The program hosts several active areas of faculty research interests, and undergraduate students are an absolute integral component. We are always looking for energetic, motivated, and driven students to be a part of vibrant team of researchers. In addition, many of the classes that students take in Geology will also experience the research atmosphere at current topics and trends are discussed and experimented with. Below are brief descriptions of focused research areas as well as the contributing faculty members.
Tectonics, thermochronology, geochronology, tectonic geomorphology and structures
Dr. Nahid Gani's research investigates landscape evolution through geologic time from the complex interplay among tectonics, erosion, surface and subsurface processes, climate and environmental impacts, to address grand challenges of earth-systems feedback problem. The research tools she uses include low-temperature thermochronology from igneous, metamorphic and sedimentary rocks, geochronology of igneous (mostly granites and volcanics) rocks, quantitative geomorphology, field and lab-based structural modeling, thin section petrography and electron microscopic analysis, and GIS and remote sensing. Her study area includes geologically diverse places like the Ethiopian Plateau in the East African Rifts, which is the world’s longest continental rift, and the cradle for human evolution, the Nepalese Himalaya (one of the world’s highest mountain ranges), the Bengal Basin, various regions of the USA, and the Red Planet Mars. Motivated undergraduate and graduate students interested to learn more about Dr. Gani's research, browse her homepage, and contact Dr. Nahid Gani for more information.
Sedimentary geology, paleoclimate, stable isotope geochemistry and human evolution
Dr. Roynan Gani's research primarily focuses on (1) sedimentary Geology, which includes basin analysis; sequence & seismic stratigraphy; hydrocarbon reservoir analog; unconventional resources (tight-gas, oil shale/sand); subsurface mapping by integrating well logs, 2D/3D seismic, and cores; ground penetrating radar (GPR); from source to sink; facies analysis and depositional environments; ichnology and paleoecology; paleoclimatology. (2) human evolution – Paleoclimate and hominin evolution of East Africa, and (3) paleoclimate and paleovegetation – multi-system stable isotopic analysis (δ18O, δ13C, and δD from paleosol carbonates and compound-specific analysis of organic materials) of the Cenozoic strata of Nepal Himalaya. See the homepage of Dr. Royhan Gani for more information.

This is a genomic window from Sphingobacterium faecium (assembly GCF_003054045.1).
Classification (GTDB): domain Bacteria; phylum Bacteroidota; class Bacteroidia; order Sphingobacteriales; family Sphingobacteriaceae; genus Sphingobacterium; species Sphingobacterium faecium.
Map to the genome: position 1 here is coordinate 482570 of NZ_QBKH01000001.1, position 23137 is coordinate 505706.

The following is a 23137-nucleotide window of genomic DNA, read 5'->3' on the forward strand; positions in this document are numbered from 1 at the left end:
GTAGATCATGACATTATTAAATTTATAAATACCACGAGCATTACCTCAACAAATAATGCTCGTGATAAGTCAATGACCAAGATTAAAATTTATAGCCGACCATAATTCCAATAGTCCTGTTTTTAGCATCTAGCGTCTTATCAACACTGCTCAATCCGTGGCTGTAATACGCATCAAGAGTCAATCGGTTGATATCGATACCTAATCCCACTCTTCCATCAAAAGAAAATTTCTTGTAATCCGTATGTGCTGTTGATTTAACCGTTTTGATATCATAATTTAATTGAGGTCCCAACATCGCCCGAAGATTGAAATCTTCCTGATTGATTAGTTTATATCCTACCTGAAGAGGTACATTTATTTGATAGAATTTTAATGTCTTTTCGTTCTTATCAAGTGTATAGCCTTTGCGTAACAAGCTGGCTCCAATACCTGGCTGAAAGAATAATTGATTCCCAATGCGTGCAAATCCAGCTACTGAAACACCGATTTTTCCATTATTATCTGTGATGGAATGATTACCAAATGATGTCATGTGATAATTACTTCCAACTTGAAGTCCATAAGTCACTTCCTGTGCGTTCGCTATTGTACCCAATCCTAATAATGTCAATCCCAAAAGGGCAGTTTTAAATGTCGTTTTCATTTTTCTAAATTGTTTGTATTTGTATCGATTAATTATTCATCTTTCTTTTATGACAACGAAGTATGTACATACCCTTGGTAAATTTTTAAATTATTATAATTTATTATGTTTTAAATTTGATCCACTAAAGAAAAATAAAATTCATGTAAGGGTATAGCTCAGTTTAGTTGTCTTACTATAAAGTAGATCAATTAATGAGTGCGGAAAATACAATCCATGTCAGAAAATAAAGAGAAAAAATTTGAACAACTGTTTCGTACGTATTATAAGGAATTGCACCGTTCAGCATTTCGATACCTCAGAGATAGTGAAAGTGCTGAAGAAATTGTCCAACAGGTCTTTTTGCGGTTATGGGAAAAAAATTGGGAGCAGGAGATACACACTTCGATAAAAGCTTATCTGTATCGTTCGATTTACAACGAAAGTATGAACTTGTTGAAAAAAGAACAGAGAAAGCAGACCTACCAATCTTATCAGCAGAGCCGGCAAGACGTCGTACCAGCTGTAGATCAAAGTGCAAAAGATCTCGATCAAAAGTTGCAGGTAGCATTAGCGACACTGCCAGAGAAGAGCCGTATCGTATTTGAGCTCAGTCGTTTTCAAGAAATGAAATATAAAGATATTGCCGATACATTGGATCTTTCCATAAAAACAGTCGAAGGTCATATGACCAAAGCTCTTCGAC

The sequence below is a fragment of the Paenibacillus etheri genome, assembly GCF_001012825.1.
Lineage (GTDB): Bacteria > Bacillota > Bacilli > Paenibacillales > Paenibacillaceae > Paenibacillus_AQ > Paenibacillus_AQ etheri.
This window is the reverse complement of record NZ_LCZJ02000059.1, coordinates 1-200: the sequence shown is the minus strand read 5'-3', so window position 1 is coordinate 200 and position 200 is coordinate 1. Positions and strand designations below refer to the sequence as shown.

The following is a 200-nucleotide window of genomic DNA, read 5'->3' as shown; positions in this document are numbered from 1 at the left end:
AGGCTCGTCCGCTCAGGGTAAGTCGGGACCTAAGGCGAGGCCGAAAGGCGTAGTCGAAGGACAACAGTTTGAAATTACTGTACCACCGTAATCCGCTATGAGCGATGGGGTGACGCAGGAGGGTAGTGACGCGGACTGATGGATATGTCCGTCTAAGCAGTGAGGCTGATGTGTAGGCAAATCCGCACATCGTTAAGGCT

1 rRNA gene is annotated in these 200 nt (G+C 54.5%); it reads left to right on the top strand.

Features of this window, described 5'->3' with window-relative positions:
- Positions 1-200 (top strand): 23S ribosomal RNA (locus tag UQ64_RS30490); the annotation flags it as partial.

Energy and groundwater resources
My current research focuses on the integration of outcrop and subsurface databases in Kentucky and adjacent areas in Mississippian and Pennsylvanian rocks. I have a special interest in energy and groundwater resources straddling the sub-Pennsylvanian surface or what is formally known as the Kaskaskia-Absaroka Sequence Boundary. The energy resources research of late has been mostly in unconventional oil, asphalt rock or tar sands, particularly those in Edmonson County and nearby areas of Kentucky. This work involves both traditional sedimentologic and stratigraphic methods in the field and subsurface but also petrographic characterization of these rocks, petrophysics, and to a lesser extent analysis of fluids. This research engages undergraduate and graduate students and utilizes standard transmitted and reflective light microscopy, SEM, and we are also beginning to incorporate Raman microscopy and XRD analyses in our studies. Contact Dr. Mike May for more information.
Carbonate sedimentology and paleontology
Dr. Fred Siewers is a sedimentary geologist with expertise in carbonate sedimentology, geochemistry and invertebrate paleontology. He received his Ph.D. in 1995 from the University of Illinois, where he worked on the origin and stratigraphic significance of discontinuity surfaces (hardgrounds and paleokarst surfaces) in Middle Ordovician limestones. He has extensive experience in field geology as well as with a variety of laboratory techniques, including sedimentary petrography, cathodoluminscence microscopy, scanning electron microscopy, and geochemical microanalysis. Current projects are focused on the petrology and origin of Middle Pennsylvanian coal-ball concretions and the use of ostracodes for paleoenvironmental reconstruction of Bahamian lakes. He teaches courses in Earth History, Geological Field Techniques, Sedimentology and Stratigraphy, Paleontology and Professional Preparation, and he advises undergraduate and graduate students in a variety of independent research projects. Recently, he has turned his research and teaching focus to clean energy, sustainability and climate change issues and has projects underway with the Illinois State Geological Survey focused on geological carbon sequestration. Contact Dr. Fred Siewers for more information.